Search Results

You are looking at 1 - 10 of 10 items for :

  • Author or Editor: Y. Ogura x
  • Refine by Access: All Content x
Clear All Modify Search
Y. Ogura

Abstract

The correlation functions obtained from truncated samples are expressed in terms of the sampling length and the correlation functions of the basic stationary random variables. The application of the results to diffusion phenomena in a turbulent flow is discussed. The investigation brings out the influence of confining oneself to finite observation intervals on the average rate of dispersion of particles from a point source. It is also shown that the turbulent level is of importance in determining the relationship between the Eulerian and Lagrangian time intervals of observation.

Full access
Y. Ogura

Abstract

Wave solutions of the non-linear quasi-geostrophic equations for the so-called “2½-dimensional model” without friction are derived. The solutions describe wave motions which propagate at different speeds in each layer. The amplitudes of the disturbances, are either changing periodically with time (stable waves) or increasing exponentially (unstable waves). The critical value of wavelength, at which waves maintain a constant amplitude, is expressed as a function of thermal stability and of vertical wind shear in the basic current.

It is also found that, while the inclination of trough lines to the vertical increases monotonically with time in stable waves, it varies very slowly in the unstable waves and tends to approach a certain limiting value.

Full access
Y. Ogura

Abstract

The modification of the vorticity spectrum associated with the use of finite differences instead of derivatives is considered for an isotropic turbulence field. The results permit a rough estimate of the dependence of the magnitude of vorticity on the grid spacing.

Full access
I. Vergeiner
and
Y. Ogura

Abstract

A system of shallow-fluid equations on the rotating earth is integrated numerically as an initial and boundary value problem for air flow across a mountain barrier. The fluid is confined in a channel bounded by two parallel walls at 30N and 70S. The (idealized) Andes Mountains considered here are 4.75 km high and about 200 km wide on their western slope. A variable map factor in the east-west direction is applied so that the model permits increased resolution near steep topographic features. The scheme is found to be quite stable. The result is compared with a case where the mountains are smoothed and an equidistant grid is applied. Brief descriptions of dissimilarity between westerly and easterly flows across the barrier and the two-dimensional cascade process are also given.

Full access
T. Nitta
and
Y. Ogura

Abstract

The genesis and development of an intermediate-scale cyclone in middle latitudes was simulated numerically and its three-dimensional structure analysed.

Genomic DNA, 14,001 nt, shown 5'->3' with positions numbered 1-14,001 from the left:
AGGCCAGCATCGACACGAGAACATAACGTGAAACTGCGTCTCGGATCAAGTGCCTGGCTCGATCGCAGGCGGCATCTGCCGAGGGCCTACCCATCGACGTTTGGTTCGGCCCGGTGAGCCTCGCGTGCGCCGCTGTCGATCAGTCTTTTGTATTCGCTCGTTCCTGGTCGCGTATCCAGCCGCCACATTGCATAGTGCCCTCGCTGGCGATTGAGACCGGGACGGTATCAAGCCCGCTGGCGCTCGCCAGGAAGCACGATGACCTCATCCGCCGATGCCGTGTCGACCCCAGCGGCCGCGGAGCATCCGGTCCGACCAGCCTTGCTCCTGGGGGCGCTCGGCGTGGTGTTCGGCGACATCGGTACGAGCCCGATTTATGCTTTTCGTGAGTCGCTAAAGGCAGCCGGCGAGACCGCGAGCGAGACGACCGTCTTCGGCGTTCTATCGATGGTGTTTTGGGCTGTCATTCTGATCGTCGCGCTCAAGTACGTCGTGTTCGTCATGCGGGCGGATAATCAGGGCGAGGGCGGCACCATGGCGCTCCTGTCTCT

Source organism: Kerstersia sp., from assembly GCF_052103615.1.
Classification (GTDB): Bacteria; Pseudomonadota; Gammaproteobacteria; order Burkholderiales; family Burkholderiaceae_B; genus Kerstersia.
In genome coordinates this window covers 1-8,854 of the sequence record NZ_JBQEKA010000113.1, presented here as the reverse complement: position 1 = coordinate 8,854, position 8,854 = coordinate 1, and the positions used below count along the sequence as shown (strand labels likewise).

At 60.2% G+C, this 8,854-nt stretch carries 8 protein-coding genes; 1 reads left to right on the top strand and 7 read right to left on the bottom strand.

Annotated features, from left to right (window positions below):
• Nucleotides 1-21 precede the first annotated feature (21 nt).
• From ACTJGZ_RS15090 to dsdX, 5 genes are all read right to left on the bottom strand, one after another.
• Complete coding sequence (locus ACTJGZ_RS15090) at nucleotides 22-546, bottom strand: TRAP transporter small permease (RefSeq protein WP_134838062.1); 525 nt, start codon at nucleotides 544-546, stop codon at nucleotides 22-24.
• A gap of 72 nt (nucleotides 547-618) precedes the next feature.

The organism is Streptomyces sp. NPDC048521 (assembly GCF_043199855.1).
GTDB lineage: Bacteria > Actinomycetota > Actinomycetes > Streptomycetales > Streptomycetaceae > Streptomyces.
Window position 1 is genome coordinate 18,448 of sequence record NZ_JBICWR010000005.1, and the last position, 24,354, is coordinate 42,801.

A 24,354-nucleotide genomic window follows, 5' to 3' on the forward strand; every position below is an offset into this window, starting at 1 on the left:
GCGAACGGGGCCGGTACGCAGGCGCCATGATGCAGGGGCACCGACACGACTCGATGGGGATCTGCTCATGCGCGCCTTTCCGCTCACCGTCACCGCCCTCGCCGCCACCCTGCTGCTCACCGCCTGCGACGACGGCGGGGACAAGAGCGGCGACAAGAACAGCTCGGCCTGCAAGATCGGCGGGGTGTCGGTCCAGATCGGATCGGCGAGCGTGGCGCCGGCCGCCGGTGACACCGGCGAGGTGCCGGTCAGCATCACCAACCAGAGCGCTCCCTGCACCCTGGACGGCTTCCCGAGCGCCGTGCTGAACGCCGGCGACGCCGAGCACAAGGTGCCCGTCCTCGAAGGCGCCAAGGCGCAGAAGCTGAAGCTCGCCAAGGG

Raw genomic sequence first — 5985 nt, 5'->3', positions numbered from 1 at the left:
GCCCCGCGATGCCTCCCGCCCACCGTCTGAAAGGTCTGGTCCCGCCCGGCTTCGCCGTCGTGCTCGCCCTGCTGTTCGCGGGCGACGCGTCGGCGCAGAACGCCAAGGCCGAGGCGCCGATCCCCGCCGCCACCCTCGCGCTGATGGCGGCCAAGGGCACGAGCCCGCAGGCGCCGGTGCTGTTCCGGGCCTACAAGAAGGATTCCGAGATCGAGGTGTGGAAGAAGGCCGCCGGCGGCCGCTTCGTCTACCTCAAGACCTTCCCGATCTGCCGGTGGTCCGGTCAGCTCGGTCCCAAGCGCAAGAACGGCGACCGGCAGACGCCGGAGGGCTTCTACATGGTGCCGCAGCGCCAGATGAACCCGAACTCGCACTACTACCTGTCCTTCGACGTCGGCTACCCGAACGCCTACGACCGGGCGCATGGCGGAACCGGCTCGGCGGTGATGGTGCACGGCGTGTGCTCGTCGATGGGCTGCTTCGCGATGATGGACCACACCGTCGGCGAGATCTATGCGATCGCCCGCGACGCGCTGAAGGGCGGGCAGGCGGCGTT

A six-level moist primitive equation model was run for a channel flow with an initial weak baroclinicity. The motion was initiated in the flow by introducing wave motion with wavelength of 6000 km. As the initial disturbance was intensified, an extended front developed and, after several days in real time, an intermediate-scale disturbance was formed on the extended front. The analysis indicates that this secondary cyclone has a longitudinal wavelength of about 1500 km and a latitudinal half-wavelength of about 600 km. The depression is observed most strongly below 700 mb with a vertical or slightly eastward tilted trough axis. A sharp concentration of isotherms is situated in the northern part of the cyclone. In the lower troposphere, the warm air is observed on the cast side of the low center and the cold air on the west side. This thermal contrast is reversed in the middle troposphere. A remarkable accumulation of water vapor assumes a pear-like shape over the depression area. The thermal structure of the simulated depression was compared with the observed data and some agreement was noted. The effect of the water vapor was also examined in the evolution of the simulated intermediate-scale cyclone.

Full access
Y. Ogura
and
T. Takahash

Abstract

A one-and-a-half-dimensional, time-dependent cloud model proposed by the authors is extended to investigate warm-rain formation. A total of 61 mass categories, corresponding to radii from 4 μm to 4 mm, are used to determine the drop distribution. The distribution of hydrometeors evolves with time as a result of condensation, evaporation, stochastic coalescence, sedimentation, and drop breakup. The formation of liquid drops around condensation nuclei is parameterized to take a prescribed drop size distribution, though the number concentration of nuclei is predicted. Three different types of the prescribed initial size distribution of drops are considered to test their control of the subsequent hydrometeor distribution.